S.  whereas since the last election to the National Assembly some sectors of the opposition have played a role in destabilising the country, using legislative power to that end;

T.  whereas some sectors of the opposition decided not to participate in the elections to the Venezuelan National Constituent Assembly and in the presidential elections;

U.  whereas presidential elections took place in Venezuela on 20 May 2018, in which more than 8 million Venezuelan citizens voted; whereas more than 200 international observers were present at the elections; whereas different opposition candidates participated in the electoral process; whereas Nicolás Maduro was re-elected President;

V.  whereas the US, the EU and some governments from the region challenged the electoral process ahead of the presidential elections and still refuse to recognise the result;

W.  whereas the Venezuelan Government and its President have called several times on all sectors of the opposition to engage in dialogue, and have continued to do so with a view to building peace in the country;

X.  whereas some sectors of the opposition supported by external powers such as the US, the EU, the OAS, the G7 and the Lima Group are continuing to foster destabilisation in the country;

Z.  whereas the US, the EU, the OAS and the Lima Group are responsible for the economic siege against Venezuela, which is affecting the Venezuelan people dramatically;

AA.  whereas the so-called ‘humanitarian aid’ defended by the US, the EU, the OAS and the Lima Group is only a pretext and an excuse to legitimise an external intervention in the country;

1.  Strongly condemns the constant external interference and the political, economic and social destabilisation targeted against the Bolivarian Republic of Venezuela;

2.  Denounces the spurious ‘instrumentalisation’ of human rights for political ends by the EU, in particular in the case of Venezuela;

3.  Insists that a persistent interventionist strategy against the sovereignty of the Bolivarian Republic of Venezuela is far from creating spaces for dialogue and peace;

4.  Reaffirms the right of the Venezuelan people to decide their future sovereignly and peacefully and free from external interference or pressure;

5.  Reiterates the need for the principle of non-intervention in the domestic affairs of states to be respected in accordance with international law;

6.  Denounces the claims of an alleged ‘humanitarian crisis’ in Venezuela, made with the intention of increasing external interference and defending a campaign of intervention in the country;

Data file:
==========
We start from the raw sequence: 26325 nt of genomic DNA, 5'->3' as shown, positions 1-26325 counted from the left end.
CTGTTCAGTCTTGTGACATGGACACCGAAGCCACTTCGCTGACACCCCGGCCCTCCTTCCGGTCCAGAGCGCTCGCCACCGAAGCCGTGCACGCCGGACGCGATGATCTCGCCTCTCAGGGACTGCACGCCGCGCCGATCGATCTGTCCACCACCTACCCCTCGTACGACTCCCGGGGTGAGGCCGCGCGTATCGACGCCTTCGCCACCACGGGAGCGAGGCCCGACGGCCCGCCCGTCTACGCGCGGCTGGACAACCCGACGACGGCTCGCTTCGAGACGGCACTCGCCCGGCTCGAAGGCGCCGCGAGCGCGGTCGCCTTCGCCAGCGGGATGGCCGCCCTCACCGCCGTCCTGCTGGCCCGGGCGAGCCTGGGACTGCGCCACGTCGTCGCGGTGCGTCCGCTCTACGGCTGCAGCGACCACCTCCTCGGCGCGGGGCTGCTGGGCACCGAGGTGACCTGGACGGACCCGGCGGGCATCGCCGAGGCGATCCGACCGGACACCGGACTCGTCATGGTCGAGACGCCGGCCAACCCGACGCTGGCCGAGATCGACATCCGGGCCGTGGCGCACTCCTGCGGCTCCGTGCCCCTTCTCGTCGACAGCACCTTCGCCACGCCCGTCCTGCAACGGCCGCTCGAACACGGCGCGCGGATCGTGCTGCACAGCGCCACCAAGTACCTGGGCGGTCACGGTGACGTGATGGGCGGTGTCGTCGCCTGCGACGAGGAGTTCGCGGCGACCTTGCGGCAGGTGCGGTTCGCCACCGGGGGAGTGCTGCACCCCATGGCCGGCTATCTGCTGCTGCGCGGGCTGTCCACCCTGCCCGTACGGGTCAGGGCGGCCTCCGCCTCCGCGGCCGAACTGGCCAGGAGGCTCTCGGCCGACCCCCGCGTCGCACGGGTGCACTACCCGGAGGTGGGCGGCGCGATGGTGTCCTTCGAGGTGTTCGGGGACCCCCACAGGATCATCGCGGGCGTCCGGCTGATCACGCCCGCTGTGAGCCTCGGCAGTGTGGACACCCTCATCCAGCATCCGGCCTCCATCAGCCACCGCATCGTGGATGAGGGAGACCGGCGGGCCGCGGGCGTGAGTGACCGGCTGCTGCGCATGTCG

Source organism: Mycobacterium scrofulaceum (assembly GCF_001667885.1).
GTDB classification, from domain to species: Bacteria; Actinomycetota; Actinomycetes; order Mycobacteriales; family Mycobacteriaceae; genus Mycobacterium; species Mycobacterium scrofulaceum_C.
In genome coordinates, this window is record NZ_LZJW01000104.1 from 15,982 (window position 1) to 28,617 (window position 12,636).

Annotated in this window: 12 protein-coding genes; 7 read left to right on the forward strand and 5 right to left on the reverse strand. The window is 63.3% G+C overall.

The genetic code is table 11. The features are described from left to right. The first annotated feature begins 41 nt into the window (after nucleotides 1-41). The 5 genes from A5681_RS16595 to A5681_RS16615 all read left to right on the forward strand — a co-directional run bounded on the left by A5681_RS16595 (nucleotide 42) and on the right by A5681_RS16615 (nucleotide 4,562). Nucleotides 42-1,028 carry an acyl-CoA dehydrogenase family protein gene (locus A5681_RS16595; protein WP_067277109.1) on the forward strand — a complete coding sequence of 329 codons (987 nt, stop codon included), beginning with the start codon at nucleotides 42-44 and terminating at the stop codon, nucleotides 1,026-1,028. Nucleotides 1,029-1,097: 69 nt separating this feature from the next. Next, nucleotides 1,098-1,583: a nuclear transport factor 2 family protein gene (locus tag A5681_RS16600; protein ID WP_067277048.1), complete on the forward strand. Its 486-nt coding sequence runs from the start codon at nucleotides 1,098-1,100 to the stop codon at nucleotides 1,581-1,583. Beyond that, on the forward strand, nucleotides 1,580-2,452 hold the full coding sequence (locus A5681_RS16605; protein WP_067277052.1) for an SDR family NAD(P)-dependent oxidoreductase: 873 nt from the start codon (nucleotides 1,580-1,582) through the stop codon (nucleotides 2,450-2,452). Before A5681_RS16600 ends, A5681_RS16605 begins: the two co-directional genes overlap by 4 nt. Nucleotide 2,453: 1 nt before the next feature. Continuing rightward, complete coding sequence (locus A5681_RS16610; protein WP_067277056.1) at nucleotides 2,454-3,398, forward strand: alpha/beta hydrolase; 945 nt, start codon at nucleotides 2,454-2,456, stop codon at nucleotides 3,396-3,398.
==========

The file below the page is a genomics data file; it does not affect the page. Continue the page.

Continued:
7.  Deeply deplores the decision of the Conference of Presidents of 7 June 2018 to send an ad hoc delegation to visit the cities of Cúcuta (Colombia) and Boa Vista (Brazil);

8.  Deeply deplores any external interference by the OAS, the EU, the US or any other country in the internal affairs of other countries; recalls that all peoples have the right to self-determination, to freely determine their political status and to freely pursue their economic, social and cultural development, and calls for this right to be respected;

9.  Denounces the undemocratic and insurgent aims of the destabilisation campaign; highlights the imperialist interest of the US in ensuring its access to Venezuela’s oil resources and its political aim of undermining the countries of the Bolivarian Alliance for the Peoples of Our America (ALBA);

10.  Condemns the decision of the US and the EU to maintain sanctions against Venezuela; demands the immediate lifting of these sanctions;

11.  Firmly rejects any attempt by the EU to apply additional sanctions and other measures against Venezuela and its people;

12.  Stresses that dialogue with third countries should not under any circumstances result in restrictions being imposed on the right of peoples to self-determination;

13.  Criticises the recent events in the OAS, which show the continuing lack of democracy of this organisation and its interventionist role, which is always against the sovereign will of the peoples in Latin America;

14.  Deplores the role played by a majority of international media in spreading rumours and using fake information with the aim of undermining the legitimacy of the Venezuelan Government and generating an atmosphere of violence; recalls that freedom of information is a fundamental human right, and calls on international media to act responsibly and to cover events in a fair, accurate and balanced manner, which is not currently the case;